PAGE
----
After purchasing our own historic building at 287 Auburn Street, Newton, Massachusetts in late September of 2017, we were anxious to begin rehabilitation of the building and move into our new home.
The task was made more acute as we had already negotiated an exit from our existing lease on June 30, 2018, and we needed to be in our new offices prior to then. However, first we had to get through tax season, which in 2018 was as snowy, cold, and drab as the weather. In 2017, we had closed three partnerships whereby we syndicated historic tax credits from six properties, and together with our three 2016 solar utility transactions, we now had to prepare trial balances, certify eligible expenses and prepare and file tax returns at both the Fund and property level in order to claim our tax credits.
During tax season, we also began to focus on expanding our investor base and educate family offices about the benefits of tax credits.
The year began in a similar manner to its conclusion, when on January 20-22 the US government was shutdown in a dispute over the DACA program.
In February, the Winter Olympics in Pyeongchang captured our imagination and interest, which was a needed distraction from the rigors of tax season.
March was certainly an interesting month, when on the 11th, China removed term limits for its leaders, thereby making Xi Jingping a President for Life; Russia’s Vladimir Putin was elected to a fourth six-year term, and our President Trump kicked off a trade war with China by imposing tariffs on $60BN of Chinese products imported into the US. We traveled that month to San Francisco for a Family Office Conference, and to Miami for a further series of Family Office interactions, which in retrospect was a positive move for us.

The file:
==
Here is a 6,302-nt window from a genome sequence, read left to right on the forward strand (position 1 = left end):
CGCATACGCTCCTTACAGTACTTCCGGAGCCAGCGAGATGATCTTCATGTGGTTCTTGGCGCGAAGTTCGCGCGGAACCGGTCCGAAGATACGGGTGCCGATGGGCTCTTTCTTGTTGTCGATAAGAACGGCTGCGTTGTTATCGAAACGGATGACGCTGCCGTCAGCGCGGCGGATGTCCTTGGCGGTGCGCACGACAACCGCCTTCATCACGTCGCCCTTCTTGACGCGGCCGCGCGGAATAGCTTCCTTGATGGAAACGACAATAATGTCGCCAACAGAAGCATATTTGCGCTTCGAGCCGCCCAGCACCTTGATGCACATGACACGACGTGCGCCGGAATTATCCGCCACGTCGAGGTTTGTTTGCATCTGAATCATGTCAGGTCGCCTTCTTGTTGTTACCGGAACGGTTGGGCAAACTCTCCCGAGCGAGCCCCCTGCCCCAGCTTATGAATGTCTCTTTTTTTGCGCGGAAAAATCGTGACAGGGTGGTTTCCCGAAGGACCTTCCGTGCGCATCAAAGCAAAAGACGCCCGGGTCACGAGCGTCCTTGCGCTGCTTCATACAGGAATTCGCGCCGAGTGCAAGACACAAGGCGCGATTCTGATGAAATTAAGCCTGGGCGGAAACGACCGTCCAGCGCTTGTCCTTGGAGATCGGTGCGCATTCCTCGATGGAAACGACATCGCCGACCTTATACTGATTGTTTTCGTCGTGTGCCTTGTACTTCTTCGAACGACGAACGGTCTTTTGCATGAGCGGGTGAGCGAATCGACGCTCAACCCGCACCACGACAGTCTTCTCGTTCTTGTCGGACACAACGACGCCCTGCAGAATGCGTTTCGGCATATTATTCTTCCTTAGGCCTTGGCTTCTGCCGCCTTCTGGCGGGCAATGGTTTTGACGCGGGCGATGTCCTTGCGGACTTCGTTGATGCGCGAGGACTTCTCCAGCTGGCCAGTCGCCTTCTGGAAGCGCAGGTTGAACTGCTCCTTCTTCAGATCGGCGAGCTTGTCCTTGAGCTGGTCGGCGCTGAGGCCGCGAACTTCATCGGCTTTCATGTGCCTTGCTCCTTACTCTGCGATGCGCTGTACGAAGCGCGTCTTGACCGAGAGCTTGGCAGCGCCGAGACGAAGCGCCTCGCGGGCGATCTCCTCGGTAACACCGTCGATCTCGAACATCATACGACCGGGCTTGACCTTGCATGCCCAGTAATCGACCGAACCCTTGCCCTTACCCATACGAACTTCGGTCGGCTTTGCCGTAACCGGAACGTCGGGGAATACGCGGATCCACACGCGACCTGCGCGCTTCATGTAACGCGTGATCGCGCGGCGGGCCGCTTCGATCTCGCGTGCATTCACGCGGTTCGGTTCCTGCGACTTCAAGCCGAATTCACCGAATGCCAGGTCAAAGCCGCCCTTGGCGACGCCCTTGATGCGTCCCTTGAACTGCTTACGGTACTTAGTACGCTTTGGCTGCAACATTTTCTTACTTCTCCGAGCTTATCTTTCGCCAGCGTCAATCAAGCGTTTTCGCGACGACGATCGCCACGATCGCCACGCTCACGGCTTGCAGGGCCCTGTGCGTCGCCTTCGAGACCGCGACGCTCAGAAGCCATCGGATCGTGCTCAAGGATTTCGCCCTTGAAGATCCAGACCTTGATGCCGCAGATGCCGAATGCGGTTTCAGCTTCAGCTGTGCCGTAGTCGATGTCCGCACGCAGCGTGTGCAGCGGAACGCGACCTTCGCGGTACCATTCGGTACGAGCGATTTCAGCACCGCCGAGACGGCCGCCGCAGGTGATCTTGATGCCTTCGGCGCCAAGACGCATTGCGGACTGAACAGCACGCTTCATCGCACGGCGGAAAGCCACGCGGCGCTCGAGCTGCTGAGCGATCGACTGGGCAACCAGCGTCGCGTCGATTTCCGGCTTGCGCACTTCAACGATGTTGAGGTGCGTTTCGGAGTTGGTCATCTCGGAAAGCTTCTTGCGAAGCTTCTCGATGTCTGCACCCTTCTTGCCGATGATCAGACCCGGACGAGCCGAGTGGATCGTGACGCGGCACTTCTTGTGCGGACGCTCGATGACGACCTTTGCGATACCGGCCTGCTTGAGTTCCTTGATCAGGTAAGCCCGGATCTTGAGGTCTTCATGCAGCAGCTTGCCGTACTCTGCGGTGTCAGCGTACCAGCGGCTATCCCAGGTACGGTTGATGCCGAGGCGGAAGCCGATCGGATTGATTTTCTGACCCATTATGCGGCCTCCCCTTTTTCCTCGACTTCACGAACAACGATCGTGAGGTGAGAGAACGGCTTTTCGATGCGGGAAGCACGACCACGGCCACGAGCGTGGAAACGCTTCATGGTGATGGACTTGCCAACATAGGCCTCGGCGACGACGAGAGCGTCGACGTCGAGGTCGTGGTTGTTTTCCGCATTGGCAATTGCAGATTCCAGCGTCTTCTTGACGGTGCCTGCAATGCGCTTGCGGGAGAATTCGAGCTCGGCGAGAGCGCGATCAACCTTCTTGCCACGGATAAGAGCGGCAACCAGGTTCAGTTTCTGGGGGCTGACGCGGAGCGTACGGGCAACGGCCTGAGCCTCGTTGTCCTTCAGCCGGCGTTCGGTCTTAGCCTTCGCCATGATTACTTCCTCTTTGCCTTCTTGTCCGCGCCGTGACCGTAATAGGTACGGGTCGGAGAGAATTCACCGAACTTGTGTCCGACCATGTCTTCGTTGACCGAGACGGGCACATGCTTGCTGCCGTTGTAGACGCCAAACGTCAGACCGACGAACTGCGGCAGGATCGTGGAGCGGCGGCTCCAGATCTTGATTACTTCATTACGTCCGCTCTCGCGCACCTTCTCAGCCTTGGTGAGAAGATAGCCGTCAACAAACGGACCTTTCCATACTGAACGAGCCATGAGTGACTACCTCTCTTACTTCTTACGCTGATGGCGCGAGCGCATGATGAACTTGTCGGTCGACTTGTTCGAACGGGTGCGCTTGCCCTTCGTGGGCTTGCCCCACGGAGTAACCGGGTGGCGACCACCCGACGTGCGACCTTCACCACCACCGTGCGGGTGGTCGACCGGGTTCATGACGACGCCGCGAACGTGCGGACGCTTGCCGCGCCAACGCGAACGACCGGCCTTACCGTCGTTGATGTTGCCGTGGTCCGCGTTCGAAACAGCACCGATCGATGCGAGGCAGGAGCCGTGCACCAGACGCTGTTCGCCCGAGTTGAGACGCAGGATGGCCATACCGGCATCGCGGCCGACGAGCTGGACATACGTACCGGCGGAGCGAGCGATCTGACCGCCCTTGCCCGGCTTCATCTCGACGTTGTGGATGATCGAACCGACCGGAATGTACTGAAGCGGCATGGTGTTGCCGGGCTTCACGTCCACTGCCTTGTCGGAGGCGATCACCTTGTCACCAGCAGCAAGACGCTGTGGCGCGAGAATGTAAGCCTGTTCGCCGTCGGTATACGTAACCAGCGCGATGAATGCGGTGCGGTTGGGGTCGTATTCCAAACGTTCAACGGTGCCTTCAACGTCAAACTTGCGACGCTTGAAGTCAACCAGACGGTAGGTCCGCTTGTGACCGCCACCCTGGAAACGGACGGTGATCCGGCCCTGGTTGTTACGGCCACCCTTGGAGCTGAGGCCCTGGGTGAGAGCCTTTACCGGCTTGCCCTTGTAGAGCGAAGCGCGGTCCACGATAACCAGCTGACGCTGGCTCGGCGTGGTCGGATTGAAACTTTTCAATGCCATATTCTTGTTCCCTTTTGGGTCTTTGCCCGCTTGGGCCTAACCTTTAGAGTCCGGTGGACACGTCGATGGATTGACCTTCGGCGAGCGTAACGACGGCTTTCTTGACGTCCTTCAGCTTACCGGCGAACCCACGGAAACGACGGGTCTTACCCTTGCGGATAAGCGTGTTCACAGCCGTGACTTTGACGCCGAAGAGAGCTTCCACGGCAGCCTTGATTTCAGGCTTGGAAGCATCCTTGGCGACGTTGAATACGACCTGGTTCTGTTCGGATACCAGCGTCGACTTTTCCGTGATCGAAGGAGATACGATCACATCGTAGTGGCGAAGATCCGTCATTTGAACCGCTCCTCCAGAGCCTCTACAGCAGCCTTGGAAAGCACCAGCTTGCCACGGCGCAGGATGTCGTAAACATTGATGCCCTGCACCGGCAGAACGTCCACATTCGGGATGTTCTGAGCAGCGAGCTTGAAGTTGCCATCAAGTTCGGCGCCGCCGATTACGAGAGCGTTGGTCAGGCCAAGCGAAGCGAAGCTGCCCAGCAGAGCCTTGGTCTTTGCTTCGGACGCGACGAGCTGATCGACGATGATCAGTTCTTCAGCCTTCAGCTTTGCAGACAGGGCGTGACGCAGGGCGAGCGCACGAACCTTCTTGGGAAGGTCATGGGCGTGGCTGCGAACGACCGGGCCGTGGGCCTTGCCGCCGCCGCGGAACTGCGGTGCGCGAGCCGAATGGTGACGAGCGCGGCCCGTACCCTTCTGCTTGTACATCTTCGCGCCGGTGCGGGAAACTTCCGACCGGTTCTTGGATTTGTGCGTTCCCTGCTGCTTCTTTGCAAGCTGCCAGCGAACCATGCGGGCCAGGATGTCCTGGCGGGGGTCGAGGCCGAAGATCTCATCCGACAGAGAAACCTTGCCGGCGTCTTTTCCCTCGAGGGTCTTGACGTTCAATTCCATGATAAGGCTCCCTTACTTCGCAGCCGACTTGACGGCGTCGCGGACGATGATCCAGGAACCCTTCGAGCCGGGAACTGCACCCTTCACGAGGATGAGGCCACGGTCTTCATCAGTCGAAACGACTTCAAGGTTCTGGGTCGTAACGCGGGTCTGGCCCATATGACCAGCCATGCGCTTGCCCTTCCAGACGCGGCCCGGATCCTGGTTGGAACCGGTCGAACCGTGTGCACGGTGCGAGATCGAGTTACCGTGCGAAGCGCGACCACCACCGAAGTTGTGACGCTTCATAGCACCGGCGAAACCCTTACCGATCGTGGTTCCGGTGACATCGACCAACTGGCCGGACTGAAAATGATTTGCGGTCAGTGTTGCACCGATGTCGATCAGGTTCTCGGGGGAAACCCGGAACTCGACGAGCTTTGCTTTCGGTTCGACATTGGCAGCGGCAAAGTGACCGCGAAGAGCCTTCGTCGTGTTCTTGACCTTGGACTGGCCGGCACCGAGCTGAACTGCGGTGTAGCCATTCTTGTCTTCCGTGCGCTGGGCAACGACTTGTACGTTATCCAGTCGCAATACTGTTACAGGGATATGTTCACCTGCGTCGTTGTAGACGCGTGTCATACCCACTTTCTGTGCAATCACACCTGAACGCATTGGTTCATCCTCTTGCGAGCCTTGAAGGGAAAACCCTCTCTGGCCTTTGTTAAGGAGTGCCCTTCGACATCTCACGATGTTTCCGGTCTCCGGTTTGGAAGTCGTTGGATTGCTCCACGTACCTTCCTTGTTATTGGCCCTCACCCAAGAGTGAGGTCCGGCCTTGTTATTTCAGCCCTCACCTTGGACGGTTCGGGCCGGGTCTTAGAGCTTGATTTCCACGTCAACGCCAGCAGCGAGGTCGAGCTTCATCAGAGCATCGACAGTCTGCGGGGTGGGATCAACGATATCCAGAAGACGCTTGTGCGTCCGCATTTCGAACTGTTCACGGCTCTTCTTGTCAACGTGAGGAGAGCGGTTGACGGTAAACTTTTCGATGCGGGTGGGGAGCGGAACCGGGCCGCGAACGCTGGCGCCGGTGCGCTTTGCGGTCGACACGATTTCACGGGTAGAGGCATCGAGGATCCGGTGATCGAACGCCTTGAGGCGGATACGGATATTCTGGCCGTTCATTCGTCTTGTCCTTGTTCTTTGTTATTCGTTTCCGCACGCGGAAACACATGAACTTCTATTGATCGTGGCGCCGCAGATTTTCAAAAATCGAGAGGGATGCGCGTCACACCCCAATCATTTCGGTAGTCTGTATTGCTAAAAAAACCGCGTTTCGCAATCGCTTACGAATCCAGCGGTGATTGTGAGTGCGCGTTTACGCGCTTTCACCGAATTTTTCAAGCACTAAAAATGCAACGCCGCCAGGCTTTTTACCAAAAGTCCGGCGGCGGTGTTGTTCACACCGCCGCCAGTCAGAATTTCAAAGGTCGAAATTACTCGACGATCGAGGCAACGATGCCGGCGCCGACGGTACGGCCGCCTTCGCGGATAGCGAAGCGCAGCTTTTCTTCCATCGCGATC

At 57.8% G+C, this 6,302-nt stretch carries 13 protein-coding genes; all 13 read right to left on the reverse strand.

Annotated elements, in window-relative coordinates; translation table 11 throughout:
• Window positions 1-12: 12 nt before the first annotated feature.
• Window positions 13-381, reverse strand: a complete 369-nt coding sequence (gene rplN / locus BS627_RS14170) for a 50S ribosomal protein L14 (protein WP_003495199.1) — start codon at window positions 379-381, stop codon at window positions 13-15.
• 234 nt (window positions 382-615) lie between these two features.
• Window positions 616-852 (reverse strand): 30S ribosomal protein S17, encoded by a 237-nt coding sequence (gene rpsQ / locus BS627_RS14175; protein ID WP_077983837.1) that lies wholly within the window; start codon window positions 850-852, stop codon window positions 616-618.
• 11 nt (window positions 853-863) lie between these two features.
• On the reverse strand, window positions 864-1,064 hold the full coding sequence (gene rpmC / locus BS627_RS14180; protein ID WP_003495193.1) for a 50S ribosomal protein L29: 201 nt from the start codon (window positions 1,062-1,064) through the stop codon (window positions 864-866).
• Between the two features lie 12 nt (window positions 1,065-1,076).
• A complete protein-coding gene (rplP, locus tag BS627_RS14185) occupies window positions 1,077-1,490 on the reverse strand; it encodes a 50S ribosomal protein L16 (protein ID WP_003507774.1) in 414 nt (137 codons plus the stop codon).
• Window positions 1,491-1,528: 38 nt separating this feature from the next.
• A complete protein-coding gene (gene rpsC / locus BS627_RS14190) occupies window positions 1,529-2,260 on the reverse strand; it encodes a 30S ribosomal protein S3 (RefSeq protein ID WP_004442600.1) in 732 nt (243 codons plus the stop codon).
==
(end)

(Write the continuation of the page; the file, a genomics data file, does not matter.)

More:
By April 15, we had completed our tax season, selected a General Contractor, pulled permits and began construction on our building, which among other challenges involved managing the expectations of our existing tenants who remained in place during construction.
By May it was off to Dallas to meet with prospective investors, while in London the world was captivated with the Royal Wedding of Britain’s Prince Harry to the American actress Meghan Markel.
In the first week of June we traveled to West Palm Beach to present to an investment group, and meet with other investment professionals, as part of our intended push into the South Florida market, which was punctuated by our sponsorship in October of the Florida Brownfields Conference in Daytona. The major news that month, however, was the first-ever Summit between the US and North Korea when President Trump met with North Korea’s Kim Jun Un in Singapore on June 12th.
By mid-July we were back in Newport, RI as a sponsor of a Family Office and Private Wealth Conference, which as always, was an enjoyable and productive event. More importantly, in Thailand 12 boys from a soccer team (and their coach) were rescued from a flooded cave after 17 days of anguish.